• Cost benefit analysis in the context of the Energy Infrastructure Package

      Meeus, Leonardo; von der Fehr, Nils-Henrik M; Azevedo, Isabel; He, X.; Olmos, L.; Glachant, Jean-Michel (2013)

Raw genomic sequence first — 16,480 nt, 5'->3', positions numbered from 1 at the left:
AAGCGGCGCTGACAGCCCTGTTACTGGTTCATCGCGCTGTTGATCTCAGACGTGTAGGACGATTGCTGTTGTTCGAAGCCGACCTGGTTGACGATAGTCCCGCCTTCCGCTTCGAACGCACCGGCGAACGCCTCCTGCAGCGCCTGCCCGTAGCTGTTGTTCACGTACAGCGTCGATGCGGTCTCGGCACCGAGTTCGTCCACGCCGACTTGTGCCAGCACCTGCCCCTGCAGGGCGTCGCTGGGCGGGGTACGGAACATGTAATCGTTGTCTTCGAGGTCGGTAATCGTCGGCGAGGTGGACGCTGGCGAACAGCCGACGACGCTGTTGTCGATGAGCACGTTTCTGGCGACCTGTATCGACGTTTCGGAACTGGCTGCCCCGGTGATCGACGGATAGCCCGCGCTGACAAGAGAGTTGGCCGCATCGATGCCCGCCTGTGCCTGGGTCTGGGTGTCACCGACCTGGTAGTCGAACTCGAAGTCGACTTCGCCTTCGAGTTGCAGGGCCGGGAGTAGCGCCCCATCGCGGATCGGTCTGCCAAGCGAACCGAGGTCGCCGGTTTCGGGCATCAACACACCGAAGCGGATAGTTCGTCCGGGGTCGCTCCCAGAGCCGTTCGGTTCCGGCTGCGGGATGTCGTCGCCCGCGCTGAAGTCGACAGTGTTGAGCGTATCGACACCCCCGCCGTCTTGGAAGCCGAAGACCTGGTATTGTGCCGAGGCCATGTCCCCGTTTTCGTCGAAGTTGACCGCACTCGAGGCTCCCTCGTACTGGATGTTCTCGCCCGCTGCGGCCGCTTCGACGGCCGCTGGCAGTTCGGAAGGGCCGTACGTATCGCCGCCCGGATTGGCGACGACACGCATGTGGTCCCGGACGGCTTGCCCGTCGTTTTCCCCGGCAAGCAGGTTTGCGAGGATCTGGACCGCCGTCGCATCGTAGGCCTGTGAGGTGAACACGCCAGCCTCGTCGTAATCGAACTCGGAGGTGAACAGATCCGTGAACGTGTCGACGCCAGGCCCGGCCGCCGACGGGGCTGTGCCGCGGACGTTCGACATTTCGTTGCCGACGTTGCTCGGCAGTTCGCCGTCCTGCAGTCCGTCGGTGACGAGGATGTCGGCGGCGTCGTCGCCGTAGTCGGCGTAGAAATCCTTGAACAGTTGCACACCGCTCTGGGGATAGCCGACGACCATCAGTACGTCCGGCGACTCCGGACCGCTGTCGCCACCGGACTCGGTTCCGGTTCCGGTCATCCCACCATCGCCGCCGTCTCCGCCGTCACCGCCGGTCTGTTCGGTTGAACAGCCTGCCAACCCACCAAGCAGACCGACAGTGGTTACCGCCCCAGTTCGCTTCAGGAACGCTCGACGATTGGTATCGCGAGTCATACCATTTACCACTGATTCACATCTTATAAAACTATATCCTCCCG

Cost Benefit Analysis (CBA) has proven to be a useful tool to support the economic appraisal of important projects in many sectors. In the energy domain, a single CBA method has been proposed at EU level to evaluate and compare electricity transmission and storage projects from different countries, which is unprecedented anywhere in the world. - The objective of the 10th report of THINK has been to advise the European Commission (DG Energy) on the development of this method in the context of the Energy Infrastructure Package. This brief is derived from that report. We provide recommendations for the scope of the analysis as well as the calculation of the net benefit. We also discuss how the method can be used to rank projects. - Regarding the scope of the analysis, our recommendations are: (1) interaction between projects must be taken into account in the project and baseline definition; (2) data consistency and quality should be ensured; (3) the conventional time horizon is 20-25 years; (4) CBA should concentrate on a reduced list of effects and those should be monetized; and (5) distributional concerns should not be addressed in the calculation of net benefits. - Regarding the calculation of the net benefit, our recommendations are: (6) infrastructure costs need to be disaggregated; (7) the model used to monetize the production cost savings and gross consumer surplus needs to be explicitly stated; (8) a common discount factor should be used for all projects; and (9) a stochastic approach that is consistent with the Energy Roadmap 2050 should be used to address uncertainty. - Regarding the ranking of projects, our recommendation is: (10) the ranking should be primarily based on the monetized net benefit. - ENTSO-E has already proposed a draft method for electricity projects. We will analyse to what extent this method is in line with our recommendations and will conclude that it is an important step in the right direction. However, improvements could still be made, as proposed in this brief.